This Old-School Pattern Is Trendy Again — Here’s What to Know About It
With TikTok-favorite aesthetics like cottagecore and coastal grandmother re-popularizing trends from previous eras, there’s one design element you’ve probably seen a lot of lately: toile. The vintage design, which has resurged in popularity, harkens back to earlier times while giving a classic, timeless feel to any room where it’s used.
I never thought I’d come across any kind of design element that could turn a room — or a part of a room — into art, but in my eyes, toile does exactly that. The intricate illustrations typically depict bucolic scenes and nature-inspired graphics with light, bright colors (most often blue and white), creating a serene, calming effect with a touch of elegant whimsy. And that’s the case whether you introduce toile patterns in large swaths or smaller details.
Toile, or its full name, toile de Jouy, actually used to refer to a kind of cotton fabric. In French toile means “cloth,” and de Jouy refers to the French town of Jouy-en-Josas, where the textile first became popularized in the 18th century.
However, since then, the name was colloquially shortened to just toile, and it came to refer to the rustic, pastoral patterns printed on the fabric, rather than the fabric itself.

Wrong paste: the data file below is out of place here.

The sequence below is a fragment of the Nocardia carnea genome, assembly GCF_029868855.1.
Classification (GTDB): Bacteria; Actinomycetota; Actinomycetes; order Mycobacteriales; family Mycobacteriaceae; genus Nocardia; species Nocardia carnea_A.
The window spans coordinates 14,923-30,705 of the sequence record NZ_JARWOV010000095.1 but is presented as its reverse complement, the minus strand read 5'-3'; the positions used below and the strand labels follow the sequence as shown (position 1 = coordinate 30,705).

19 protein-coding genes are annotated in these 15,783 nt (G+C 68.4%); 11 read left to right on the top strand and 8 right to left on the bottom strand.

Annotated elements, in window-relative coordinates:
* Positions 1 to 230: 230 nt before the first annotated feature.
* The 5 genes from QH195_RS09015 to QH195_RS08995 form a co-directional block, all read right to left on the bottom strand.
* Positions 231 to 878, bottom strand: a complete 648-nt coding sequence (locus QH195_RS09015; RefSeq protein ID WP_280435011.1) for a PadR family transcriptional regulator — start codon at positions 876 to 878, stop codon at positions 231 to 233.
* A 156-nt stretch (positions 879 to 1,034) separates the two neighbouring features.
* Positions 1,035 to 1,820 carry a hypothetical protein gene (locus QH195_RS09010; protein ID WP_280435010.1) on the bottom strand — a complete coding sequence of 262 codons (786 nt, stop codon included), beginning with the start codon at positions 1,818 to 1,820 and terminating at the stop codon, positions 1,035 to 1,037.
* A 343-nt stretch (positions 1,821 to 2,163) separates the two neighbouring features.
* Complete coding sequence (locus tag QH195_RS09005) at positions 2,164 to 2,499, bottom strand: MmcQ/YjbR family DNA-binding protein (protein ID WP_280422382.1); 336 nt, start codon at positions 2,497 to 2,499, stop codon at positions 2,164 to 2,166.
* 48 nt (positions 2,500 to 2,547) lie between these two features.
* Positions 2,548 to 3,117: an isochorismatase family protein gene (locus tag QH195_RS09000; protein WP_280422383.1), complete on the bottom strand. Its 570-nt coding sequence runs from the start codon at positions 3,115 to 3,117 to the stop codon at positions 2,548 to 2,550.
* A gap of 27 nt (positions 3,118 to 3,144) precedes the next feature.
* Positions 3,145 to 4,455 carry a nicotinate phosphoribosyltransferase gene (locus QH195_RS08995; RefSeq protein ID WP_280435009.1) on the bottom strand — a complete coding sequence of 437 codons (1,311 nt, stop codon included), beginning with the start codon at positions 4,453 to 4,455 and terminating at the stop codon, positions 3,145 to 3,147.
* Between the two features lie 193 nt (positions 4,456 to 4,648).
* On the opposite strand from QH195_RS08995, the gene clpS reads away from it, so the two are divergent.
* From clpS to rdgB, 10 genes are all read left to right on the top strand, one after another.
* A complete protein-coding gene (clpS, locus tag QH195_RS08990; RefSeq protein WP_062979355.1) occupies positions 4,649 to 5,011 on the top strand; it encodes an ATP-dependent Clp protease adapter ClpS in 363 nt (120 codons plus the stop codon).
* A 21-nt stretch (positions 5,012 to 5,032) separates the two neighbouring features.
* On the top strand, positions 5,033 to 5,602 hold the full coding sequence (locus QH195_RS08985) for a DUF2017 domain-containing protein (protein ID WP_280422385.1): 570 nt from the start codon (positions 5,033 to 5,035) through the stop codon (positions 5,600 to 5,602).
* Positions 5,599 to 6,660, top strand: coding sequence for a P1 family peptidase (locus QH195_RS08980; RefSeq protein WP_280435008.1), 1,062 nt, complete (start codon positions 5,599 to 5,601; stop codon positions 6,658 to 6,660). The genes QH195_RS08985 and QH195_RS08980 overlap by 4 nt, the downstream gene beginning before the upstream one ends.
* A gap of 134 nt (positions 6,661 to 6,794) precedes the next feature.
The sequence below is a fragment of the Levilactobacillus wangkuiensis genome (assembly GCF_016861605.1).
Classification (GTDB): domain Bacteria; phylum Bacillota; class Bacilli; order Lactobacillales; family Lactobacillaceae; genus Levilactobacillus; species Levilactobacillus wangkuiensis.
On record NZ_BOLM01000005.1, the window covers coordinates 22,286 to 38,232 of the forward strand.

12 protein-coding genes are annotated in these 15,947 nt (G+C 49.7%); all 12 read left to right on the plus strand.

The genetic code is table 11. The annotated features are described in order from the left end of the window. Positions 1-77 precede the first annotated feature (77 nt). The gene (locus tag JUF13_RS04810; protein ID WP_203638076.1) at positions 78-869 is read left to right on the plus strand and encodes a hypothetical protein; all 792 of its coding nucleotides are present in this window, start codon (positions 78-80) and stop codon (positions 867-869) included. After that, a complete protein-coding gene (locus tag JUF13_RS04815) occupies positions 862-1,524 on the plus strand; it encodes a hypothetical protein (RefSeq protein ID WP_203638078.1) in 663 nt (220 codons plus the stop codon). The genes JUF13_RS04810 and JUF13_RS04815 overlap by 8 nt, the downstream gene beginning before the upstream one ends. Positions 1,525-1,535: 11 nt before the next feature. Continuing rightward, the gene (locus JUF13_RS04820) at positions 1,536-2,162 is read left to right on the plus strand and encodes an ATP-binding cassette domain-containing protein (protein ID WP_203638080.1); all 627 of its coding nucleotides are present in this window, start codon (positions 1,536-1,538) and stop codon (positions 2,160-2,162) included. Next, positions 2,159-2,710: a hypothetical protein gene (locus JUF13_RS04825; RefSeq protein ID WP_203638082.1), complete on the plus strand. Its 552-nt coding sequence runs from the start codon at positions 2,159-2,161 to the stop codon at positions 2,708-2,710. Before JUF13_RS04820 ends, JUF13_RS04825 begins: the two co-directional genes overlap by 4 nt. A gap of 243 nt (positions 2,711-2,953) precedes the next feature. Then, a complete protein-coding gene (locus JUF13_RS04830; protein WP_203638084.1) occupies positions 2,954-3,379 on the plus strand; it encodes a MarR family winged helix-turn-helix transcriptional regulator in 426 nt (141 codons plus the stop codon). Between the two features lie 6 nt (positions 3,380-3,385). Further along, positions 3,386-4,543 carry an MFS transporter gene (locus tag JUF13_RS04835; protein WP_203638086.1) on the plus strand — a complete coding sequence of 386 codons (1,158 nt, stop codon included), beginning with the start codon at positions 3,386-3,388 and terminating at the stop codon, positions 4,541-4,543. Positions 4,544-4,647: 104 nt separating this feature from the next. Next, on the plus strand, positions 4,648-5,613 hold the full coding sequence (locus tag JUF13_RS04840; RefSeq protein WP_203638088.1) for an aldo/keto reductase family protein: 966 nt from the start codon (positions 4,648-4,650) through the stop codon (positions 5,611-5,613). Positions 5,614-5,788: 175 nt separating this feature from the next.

How to Style Toile with Your College Decor
Because of its intricate patterns and old-timey feel, you might think it’s difficult to style toile, but it’s actually quite simple! As I mentioned, toile fits in well with aesthetics that embrace other design elements from bygone eras, like cottagecore (which celebrates the simplicity of rural life) and coastal grandma (which embraces cozy fabrics and elegant details).
Even if you lean toward more modern aesthetics, you can still make toile work in your space. Pairing a toile pattern with complementary solid colors can create a layered, yet cohesive look. Or if you’re a maximalist, trying mixing patterns and contrasting colors to put your bold tastes on display.
Toile is commonly used as a pattern for wallpaper and bed linens, but if you want to start small, you can create subtle statements with antique (or just antique-looking) plates, vases, throw pillows, wall art, and other small decor pieces.
And no one said toile has to be traditional! Not only do toile patterns come in all kinds of colors now, but also, modern-day artists have adapted the principles of toile to depict scenes beyond flowers, sheep, and cute little family moments. If you’re feeling really ambitious (and are able to shell out the cash for it), you can even hire a designer to create a custom toile pattern to represent your school, hometown, or other interests.
Just as toile is timeless, the possibilities for what you can do with it are limitless.